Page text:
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What is the best heating and cooling system for your home?
Comparing ground source, air source and dual energy. 

In Wilden we have tested all of these systems either in our townhomes or the homes we built for research. We have collected data on energy efficiency, cost recovery and carbon footprint over many years. Homeowners in Wilden have given us an abundance of feedback. There is no one-system-fits-all solution, but there are findings that will help with your decision process. 

Lessons learned from the largest geothermal community in British Columbia

In the early 2000s Wilden started a partnership with Kelowna’s geothermal contractor GeoTility. In collaboration they founded TerraSource which offered geothermal heating and cooling for a monthly “loop fee”. Home owners were able to access ground source heating without having to invest in the drilling upfront. Hundreds of homes were provided with this service, which turned Wilden into the largest geothermal community in British Columbia. 

Ground source heat pumps are recognised throughout the world as the most energy efficient heating and cooling system. They show an efficiency of 300-500%, which means the energy put into the system is tripled, quadrupled or even quintupled by the output. As a comparison, a conventional gas furnace is only 98% efficient, hardly putting out the energy that it uses. Geothermal systems are also the quietest mechanical system available. On the downside: the initial investment into drilling and equipment is high compared to a gas furnace or air source heat pump. 

Despite its high performance, “Geo” became increasingly unpopular from the year 2011, when the cost for electricity began to climb and the cost for gas dropped drastically. The power bills for running the pumps through the winter were very high. In 2018 the gap maxed out, gas was at its lowest and electricity at its highest rate.

Electricity rates are based on FortisBC. Natural gas data is sourced from the EIA (US organization) – natural gas rates tend to be similar across north America.

Meanwhile in Wilden, most of the homes that had been built with geothermal systems had been re-sold. The new owners were frustrated with the operating cost. Many of them made their frustration public on the  “Neighbours of Wilden” Facebook group. Some home owners switched to a gas furnace. Only those residents with strong environmental motivation remained determined to stick with the renewable energy source from the ground. 

After 2018, with gas prices coming back up and carbon tax taking its influence, rates evened out. Today both rates, electricity and gas, are equally high, and it is more important than ever to save energy. 

Thinking Envelope First

Over the years we learned, that the essential ingredient for energy efficiency in a home is not the HVAC system, it is the home envelope. Each dollar spent on airtight, well-insulated walls, basement, roof and windows pays back in energy savings faster than any mechanical system ever could. Your heat pump can be downsized and you will need much less power to maintain a comfortable temperature in your living space.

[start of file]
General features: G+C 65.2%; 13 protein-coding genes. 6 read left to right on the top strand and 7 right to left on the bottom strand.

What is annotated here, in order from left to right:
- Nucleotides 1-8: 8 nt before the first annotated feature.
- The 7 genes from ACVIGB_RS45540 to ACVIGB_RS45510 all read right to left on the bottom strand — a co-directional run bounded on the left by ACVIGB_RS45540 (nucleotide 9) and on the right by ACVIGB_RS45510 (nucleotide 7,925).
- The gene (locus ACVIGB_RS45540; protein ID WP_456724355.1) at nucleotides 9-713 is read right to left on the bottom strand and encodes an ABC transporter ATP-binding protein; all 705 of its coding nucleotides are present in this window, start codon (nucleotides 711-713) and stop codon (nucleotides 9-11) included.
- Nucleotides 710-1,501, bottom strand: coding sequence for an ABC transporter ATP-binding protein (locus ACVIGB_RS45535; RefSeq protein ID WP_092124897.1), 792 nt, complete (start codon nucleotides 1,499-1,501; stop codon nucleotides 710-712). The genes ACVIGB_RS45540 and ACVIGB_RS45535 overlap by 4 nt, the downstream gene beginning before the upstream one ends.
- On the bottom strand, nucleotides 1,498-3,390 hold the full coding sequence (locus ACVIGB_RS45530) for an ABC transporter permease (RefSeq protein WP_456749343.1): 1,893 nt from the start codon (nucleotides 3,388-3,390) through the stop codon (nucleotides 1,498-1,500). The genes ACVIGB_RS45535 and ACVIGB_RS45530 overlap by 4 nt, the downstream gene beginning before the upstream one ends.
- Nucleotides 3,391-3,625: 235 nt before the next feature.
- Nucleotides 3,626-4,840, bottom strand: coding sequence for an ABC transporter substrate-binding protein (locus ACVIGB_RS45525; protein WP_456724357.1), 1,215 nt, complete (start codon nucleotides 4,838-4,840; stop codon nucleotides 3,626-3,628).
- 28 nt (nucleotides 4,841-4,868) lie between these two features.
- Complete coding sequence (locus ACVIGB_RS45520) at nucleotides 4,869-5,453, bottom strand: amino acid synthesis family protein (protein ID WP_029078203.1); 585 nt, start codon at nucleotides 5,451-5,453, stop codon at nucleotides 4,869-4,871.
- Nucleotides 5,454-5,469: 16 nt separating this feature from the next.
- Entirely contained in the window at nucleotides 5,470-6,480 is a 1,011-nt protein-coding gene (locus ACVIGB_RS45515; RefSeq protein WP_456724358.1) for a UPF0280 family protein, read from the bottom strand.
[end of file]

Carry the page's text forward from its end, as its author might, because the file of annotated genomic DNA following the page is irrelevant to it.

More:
Getting your air exchange per hour (ACH) down to 1 instead of the currently required 2.5 can save you up to 60% of mechanical energy, because the heat or cold generated will not escape through the shell as easily. 

For those who have bought a house with a geothermal heat pump and are not happy about the operating cost, there are two things to consider: Always look at the whole year when checking your power bills. Geo uses very little energy to cool your space in summer. Also, before putting your money into a gas furnace, double check if you could upgrade your windows, roof or walls instead. It is a given that gas prices will not come down. 

Dual or Single Energy Source?

Still, even with the best envelope, heating and cooling are expensive and they are carbon emitters. They should be planned diligently. 

When we build townhomes in Wilden, the main factor when deciding which type of heat pump to use is how much space we have around the units. For duplex units we typically go with an air source heat pump, which sits outside the house and uses the outside temperature for heating and cooling. Since the energy use of this type of heat pump can get intense when the temperature is below zero, a gas furnace is installed as a back-up. 

This dual energy system has become very popular among our residents, because it keeps them independent from one single energy source. Those who are conscious about their carbon footprint choose Renewable Natural Gas for the back-up, a certified carbon-neutral energy source provided by FortisBC through the gas lines. 

When we are working with fourplex buildings or even denser developments, we go geothermal. Since it is so efficient and our building envelopes surpass the current code requirements, we do not need a gas backup for heating to be affordable. Being independent from fossil fuels also aligns with our goal to keep new development carbon neutral going forward. 

For those building a new home in Wilden, please talk to your Wilden builder about your energy efficiency goals and tap into their expertise. Also, please follow the Wilden Living Lab, our research and learning project for sustainable home building. 

Wilden is the largest master-planned community in the Okanagan Valley, located only ten minutes north of downtown Kelowna.

The roughly 1,500 acres are developed by a local family who’s primary goal is to promote sustainability and carbon neutrality in residential living.